Figure 1 illustrates these social aspects of knowledge management. Social systems provide a context for knowledge management practice, where members of a social system are bound together by a common objective. Successful knowledge management and exchange is mediated through factors related to social capital, social networks, and social learning. Social capital is the combination of resources derived from networks possessed by an individual or social unit. Social networks, which are a dimension of social capital, refer to structures that individuals tap into to exchange information and knowledge. Social capital, with its structural (social networks), relational (identification, norms, reciprocity, and trust), and cognitive (shared vision and language) dimensions, influences intermediate outcomes by increasing knowledge quality and quantity, and improving cooperation and coordination. Social learning theory focuses on learning as it takes place in a social context. Both self-and collective-efficacy relate to beliefs in capability to attain goals and accomplish desired tasks, noting that perceptions vary by the tasks at hand and other contextual factors. As with social capital, the status of social learning measures can enhance or inhibit knowledge management effectiveness. While social learning is not inherently focused on social benefit outcomes, efficacy beliefs influence the courses of action people choose to pursue and thus are a key determinant in the creation of new intellectual capital and support cooperation. Managing knowledge in a global context is challenging because individuals and organizations are geographically dispersed. Social software provides a means for extending the reach and exchange of knowledge by connecting collaborators so they can socially interact, exchange and create knowledge, and network. In the case of knowledge management for health and development, members are bound together by the goal of improving social benefits, ultimately reducing morbidity and mortality.

Regarding our chosen factors, recent scholars have recognized the importance of social factors in knowledge sharing contexts and this aided us in determining which factors are most relevant. For example, Chiu et al. looked at social capital and social cognitive theory to better understand knowledge sharing in the context of online communities (social software and platforms), arguing that aspects of social capital (e.g., social interaction ties, trust, norm of reciprocity, identification, shared vision and shared language) and outcomes expectations influence knowledge sharing.41 Nahapiet and Ghoshal examined how social capital factors facilitate the creation of intellectual capital.42 Inkpen and Tsang examined the role of key social capital factors (structural, cognitive, and relational),43 and articulate how these factors differentially influence knowledge transfer across three types of business networks (intra-corporate network, strategic alliance, industrial district). Mauer et al.44 studied social capital factors of number of intra-organizational ties, tie strength, and trust, hypothesizing that these factors would increase knowledge transfer, which in turn would improve organizational performance. While these studies elucidate relevant social aspects that contribute to knowledge management, explorations into how social aspects have systematically been incorporated, implemented, and evaluated within global health knowledge management programs are, to our knowledge, limited.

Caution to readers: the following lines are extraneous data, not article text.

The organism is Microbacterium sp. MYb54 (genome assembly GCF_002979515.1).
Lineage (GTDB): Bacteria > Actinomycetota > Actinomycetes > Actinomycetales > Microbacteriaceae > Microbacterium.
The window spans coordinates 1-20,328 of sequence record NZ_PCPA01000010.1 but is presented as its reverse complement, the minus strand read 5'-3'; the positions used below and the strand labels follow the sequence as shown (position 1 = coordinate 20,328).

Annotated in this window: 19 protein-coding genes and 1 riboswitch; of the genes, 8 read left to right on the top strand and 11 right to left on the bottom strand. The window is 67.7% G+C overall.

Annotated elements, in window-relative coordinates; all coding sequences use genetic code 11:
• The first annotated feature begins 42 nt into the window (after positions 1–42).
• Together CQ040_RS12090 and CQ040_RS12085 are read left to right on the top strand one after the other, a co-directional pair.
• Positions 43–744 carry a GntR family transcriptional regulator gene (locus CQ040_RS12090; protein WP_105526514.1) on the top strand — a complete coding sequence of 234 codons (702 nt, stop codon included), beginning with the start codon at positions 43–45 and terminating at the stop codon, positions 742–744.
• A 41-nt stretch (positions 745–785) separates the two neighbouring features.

Concepts underlying social aspects of knowledge management

Now that we have outlined our conceptualization of which social aspects should be systematically incorporated into knowledge management approaches, we will now further explore each social aspect and discuss how it can benefit knowledge management approaches in the global health setting.

Social systems: a context for knowledge management practice in global health

All of the social aspects of knowledge management in our conceptualization take place within a social system, a set of interrelated units engaged in joint problem solving to accomplish a common goal.45 Units or members of a social system range from individuals to organizations or subsystems and are bound together by a common objective. Diffusion of knowledge within a system may be impeded or accelerated based on the social and communication structure of the system, system norms, the role and influence of opinion leaders and change agents, the type of innovation-decision (optional, collective, or authority) and consequences of innovations.45 As we seek to systematically incorporate social aspects into knowledge management approaches in global health programming, we must be mindful of factors that can facilitate social benefits while working within multiple social systems. Knowledge management in the context of global health takes place in an essentially social system – where health practitioners are functioning to achieve a common set of health goals – improving health services, supporting healthier client behaviours, and decreasing morbidity and mortality rates.